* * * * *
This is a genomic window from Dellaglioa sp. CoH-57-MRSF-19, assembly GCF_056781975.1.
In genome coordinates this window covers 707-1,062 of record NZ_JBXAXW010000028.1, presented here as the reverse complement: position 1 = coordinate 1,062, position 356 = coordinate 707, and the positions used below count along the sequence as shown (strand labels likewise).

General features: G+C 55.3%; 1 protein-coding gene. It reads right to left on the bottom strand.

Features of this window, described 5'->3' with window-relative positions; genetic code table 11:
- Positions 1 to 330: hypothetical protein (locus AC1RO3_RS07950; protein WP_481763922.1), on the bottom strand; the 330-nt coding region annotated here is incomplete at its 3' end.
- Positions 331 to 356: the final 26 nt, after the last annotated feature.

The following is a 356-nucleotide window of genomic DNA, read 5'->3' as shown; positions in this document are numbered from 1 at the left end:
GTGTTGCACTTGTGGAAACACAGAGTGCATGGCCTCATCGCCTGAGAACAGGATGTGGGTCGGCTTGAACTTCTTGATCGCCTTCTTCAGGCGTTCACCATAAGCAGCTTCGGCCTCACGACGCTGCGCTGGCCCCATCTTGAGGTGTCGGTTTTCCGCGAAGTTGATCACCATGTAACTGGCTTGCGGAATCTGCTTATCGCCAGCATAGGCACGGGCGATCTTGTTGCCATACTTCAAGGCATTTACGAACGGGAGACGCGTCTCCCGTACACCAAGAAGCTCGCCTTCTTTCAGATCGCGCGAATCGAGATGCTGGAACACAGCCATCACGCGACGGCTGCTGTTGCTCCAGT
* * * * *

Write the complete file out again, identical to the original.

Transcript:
This is a genomic window from Dellaglioa sp. CoH-57-MRSF-19, assembly GCF_056781975.1.
In genome coordinates this window covers 707-1,062 of record NZ_JBXAXW010000028.1, presented here as the reverse complement: position 1 = coordinate 1,062, position 356 = coordinate 707, and the positions used below count along the sequence as shown (strand labels likewise).

General features: G+C 55.3%; 1 protein-coding gene. It reads right to left on the bottom strand.

Features of this window, described 5'->3' with window-relative positions; genetic code table 11:
- Positions 1 to 330: hypothetical protein (locus AC1RO3_RS07950; protein WP_481763922.1), on the bottom strand; the 330-nt coding region annotated here is incomplete at its 3' end.
- Positions 331 to 356: the final 26 nt, after the last annotated feature.

The following is a 356-nucleotide window of genomic DNA, read 5'->3' as shown; positions in this document are numbered from 1 at the left end:
GTGTTGCACTTGTGGAAACACAGAGTGCATGGCCTCATCGCCTGAGAACAGGATGTGGGTCGGCTTGAACTTCTTGATCGCCTTCTTCAGGCGTTCACCATAAGCAGCTTCGGCCTCACGACGCTGCGCTGGCCCCATCTTGAGGTGTCGGTTTTCCGCGAAGTTGATCACCATGTAACTGGCTTGCGGAATCTGCTTATCGCCAGCATAGGCACGGGCGATCTTGTTGCCATACTTCAAGGCATTTACGAACGGGAGACGCGTCTCCCGTACACCAAGAAGCTCGCCTTCTTTCAGATCGCGCGAATCGAGATGCTGGAACACAGCCATCACGCGACGGCTGCTGTTGCTCCAGT